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Schools What math courses to take as an undergrad in physics planning for grad school

  • Thread starter elg0rillo
  • Start date
Since I got credit in calc I and II before going to college (along with getting many of my geneds out of the way), I'm going to have a lot of room for extra math courses.

What's required by my college's physics program is
Calc I, II, III
Diff eq
Applied Linear Algebra

After, that I'm on my own for picking math classes, but I'm not entirely sure which one's to take. My advisor suggested Applied Complex Variables and Intro to Abstract Algebra (for group theory). However, I still have a lot of room for more classes. Any ideas?
 

fss

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Take physics electives.
 
I'll be doing that as well, but what about math classes that have applications in physics?
 
I'll be doing that as well, but what about math classes that have applications in physics?
Depends really on the area of physics you intend to go in. If you want to do VERY VERY theoretical physics, you will probably want to have some familiarity with group theory, so an abstract algebra course could help.

Gen Rel uses alot of Differential Geometry and while you will certainly learn 'SOME' D.Geo in any GR class you take as an undergrad/grad, it can certainly help your understanding of GR if your Diff Geo is very good going in. Alot of differential geometry courses though have Analysis as a pre-req, so you might have to take those

All of physics makes heavy use of differential equations and linear algebra: wave equations, eigenvalue/vector problems...etc. You will probably learn enough to get through an undergrad physics major taking the required amounts of each (which is probably just sophomore level classes in both). But again, the deeper you go into theoretical side of the things, if you have a firm understanding of how and why the math work, the better you will be at absorbing the physics. So junior level courses in L.A. and ODEs/PDEs might be in order.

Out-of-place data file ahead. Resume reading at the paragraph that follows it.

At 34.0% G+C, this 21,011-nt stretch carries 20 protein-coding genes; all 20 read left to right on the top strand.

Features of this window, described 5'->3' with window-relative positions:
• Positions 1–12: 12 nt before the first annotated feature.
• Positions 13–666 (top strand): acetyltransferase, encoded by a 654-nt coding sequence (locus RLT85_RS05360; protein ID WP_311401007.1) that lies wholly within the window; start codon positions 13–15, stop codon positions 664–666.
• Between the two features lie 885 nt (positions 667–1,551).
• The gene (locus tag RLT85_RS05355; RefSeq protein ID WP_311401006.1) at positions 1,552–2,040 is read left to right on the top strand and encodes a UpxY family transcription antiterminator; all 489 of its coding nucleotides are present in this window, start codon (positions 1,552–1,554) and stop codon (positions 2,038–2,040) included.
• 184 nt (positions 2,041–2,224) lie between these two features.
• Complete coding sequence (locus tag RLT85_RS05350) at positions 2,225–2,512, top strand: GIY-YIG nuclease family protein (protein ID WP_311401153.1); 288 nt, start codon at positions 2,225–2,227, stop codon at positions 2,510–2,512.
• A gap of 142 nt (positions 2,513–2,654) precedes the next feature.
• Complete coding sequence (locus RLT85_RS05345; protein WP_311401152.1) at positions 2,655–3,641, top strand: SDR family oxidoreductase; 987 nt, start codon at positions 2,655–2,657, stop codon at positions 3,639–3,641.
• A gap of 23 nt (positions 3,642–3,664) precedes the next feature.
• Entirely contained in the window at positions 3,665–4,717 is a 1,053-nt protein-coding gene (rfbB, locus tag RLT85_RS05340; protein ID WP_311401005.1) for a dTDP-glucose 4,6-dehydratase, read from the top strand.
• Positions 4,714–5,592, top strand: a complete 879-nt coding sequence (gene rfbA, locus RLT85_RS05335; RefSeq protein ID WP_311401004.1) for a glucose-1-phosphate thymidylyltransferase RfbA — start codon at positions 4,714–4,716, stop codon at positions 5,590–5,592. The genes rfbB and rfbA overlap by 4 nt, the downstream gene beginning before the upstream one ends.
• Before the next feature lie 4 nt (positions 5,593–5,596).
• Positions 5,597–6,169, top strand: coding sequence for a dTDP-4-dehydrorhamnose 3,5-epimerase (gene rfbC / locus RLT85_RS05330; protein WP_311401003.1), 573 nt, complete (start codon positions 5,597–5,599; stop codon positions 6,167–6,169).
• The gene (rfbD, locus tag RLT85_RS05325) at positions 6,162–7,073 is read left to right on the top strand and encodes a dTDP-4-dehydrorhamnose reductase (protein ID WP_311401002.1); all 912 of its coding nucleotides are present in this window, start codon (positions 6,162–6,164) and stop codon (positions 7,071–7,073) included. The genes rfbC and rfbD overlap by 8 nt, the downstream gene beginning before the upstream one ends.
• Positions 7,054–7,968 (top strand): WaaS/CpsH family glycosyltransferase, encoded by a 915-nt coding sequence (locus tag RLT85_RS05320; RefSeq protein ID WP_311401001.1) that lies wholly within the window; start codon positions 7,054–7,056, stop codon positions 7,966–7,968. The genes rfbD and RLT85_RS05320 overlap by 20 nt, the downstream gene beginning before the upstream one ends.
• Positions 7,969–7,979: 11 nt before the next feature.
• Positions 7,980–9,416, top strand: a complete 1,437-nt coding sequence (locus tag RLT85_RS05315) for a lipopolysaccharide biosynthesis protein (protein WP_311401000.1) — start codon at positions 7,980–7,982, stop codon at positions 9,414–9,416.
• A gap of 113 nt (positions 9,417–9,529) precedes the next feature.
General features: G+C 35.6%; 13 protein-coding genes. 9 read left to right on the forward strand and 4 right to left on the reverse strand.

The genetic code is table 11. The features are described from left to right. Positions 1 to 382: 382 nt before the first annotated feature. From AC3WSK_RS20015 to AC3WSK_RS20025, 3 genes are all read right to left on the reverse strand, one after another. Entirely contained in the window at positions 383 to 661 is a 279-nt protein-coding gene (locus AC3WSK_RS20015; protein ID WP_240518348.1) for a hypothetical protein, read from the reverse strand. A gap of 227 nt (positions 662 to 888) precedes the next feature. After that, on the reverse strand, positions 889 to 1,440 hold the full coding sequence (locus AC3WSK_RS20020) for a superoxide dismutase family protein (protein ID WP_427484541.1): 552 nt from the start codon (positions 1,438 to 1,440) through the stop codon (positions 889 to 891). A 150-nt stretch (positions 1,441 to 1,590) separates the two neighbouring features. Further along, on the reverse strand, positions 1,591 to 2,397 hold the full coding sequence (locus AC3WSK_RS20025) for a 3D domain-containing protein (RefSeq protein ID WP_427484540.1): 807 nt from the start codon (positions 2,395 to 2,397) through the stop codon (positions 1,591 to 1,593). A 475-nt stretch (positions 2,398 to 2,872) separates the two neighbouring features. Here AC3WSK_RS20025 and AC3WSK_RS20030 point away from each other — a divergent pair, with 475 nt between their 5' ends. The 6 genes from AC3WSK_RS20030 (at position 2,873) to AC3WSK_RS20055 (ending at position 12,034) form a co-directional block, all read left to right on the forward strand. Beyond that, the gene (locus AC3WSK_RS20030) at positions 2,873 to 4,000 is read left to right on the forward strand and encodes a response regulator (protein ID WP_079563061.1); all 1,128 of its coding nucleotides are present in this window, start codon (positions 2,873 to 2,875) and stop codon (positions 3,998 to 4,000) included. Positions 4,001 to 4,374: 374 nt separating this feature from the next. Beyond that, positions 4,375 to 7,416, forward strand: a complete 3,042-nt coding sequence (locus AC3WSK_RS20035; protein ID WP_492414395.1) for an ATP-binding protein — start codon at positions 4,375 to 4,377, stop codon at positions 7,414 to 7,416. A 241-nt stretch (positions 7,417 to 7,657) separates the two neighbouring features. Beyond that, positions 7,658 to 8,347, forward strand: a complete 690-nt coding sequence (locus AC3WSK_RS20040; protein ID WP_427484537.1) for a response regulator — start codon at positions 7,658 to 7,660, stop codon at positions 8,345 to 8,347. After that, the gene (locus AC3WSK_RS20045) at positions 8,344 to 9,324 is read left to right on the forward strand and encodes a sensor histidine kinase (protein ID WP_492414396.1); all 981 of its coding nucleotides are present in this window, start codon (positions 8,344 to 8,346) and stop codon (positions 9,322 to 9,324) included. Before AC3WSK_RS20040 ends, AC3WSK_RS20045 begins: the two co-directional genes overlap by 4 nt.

Of course, this might all be overkill. I am also biased since i am a math and physics double major and I want to go into Mathematical Physics :)
 
Thanks for the suggestions!

But one question, my school has two higher level linear algebra courses, Abstract and Applied linear algebra. The applied linear algebra is required for my major. So I'll be taking that no matter what. So given that I'll be taking applied linear algebra, do you think abstract linear algebra would be helpful to supplement my applied linear algebra?
 
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Depends really on the area of physics you intend to go in. If you want to do VERY VERY theoretical physics, you will probably want to have some familiarity with group theory, so an abstract algebra course could help.
Abstract algebra courses aren't that helpful as they tend not to cover any representation theory, which is mostly what physicists are concerned with.
 
i would say if you go more experimental or even end up getting an engineering job basic stats will come in handy.
 
From personal experience, I took a graduate course on Applied Partial Differential Equations mostly using Fourier Analysis. Its extremely useful to take at least one course on advanced partial differential equations, just because you will encounter them in almost every field of physics.
 
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